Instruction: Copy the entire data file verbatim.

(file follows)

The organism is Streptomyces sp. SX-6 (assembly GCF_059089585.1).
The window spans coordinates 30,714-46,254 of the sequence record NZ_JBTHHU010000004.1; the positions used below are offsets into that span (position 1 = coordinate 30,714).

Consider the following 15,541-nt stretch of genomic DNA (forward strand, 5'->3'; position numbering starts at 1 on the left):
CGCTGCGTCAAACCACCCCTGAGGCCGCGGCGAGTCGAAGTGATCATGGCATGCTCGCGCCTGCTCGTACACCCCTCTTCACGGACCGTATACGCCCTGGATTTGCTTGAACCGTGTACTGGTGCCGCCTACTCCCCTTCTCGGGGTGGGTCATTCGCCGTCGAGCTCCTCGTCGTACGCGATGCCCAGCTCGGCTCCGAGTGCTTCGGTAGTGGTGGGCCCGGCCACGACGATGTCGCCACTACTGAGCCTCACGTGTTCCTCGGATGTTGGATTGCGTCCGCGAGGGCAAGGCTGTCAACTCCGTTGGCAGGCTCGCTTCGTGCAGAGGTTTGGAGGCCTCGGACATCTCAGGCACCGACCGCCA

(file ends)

The organism is Streptomyces sp. SX-6 (assembly GCF_059089585.1).
The window spans coordinates 30,714-46,254 of the sequence record NZ_JBTHHU010000004.1; the positions used below are offsets into that span (position 1 = coordinate 30,714).

Consider the following 15,541-nt stretch of genomic DNA (forward strand, 5'->3'; position numbering starts at 1 on the left):
CGCTGCGTCAAACCACCCCTGAGGCCGCGGCGAGTCGAAGTGATCATGGCATGCTCGCGCCTGCTCGTACACCCCTCTTCACGGACCGTATACGCCCTGGATTTGCTTGAACCGTGTACTGGTGCCGCCTACTCCCCTTCTCGGGGTGGGTCATTCGCCGTCGAGCTCCTCGTCGTACGCGATGCCCAGCTCGGCTCCGAGTGCTTCGGTAGTGGTGGGCCCGGCCACGACGATGTCGCCACTACTGAGCCTCACGTGTTCCTCGGATGTTGGATTGCGTCCGCGAGGGCAAGGCTGTCAACTCCGTTGGCAGGCTCGCTTCGTGCAGAGGTTTGGAGGCCTCGGACATCTCAGGCACCGACCGCCA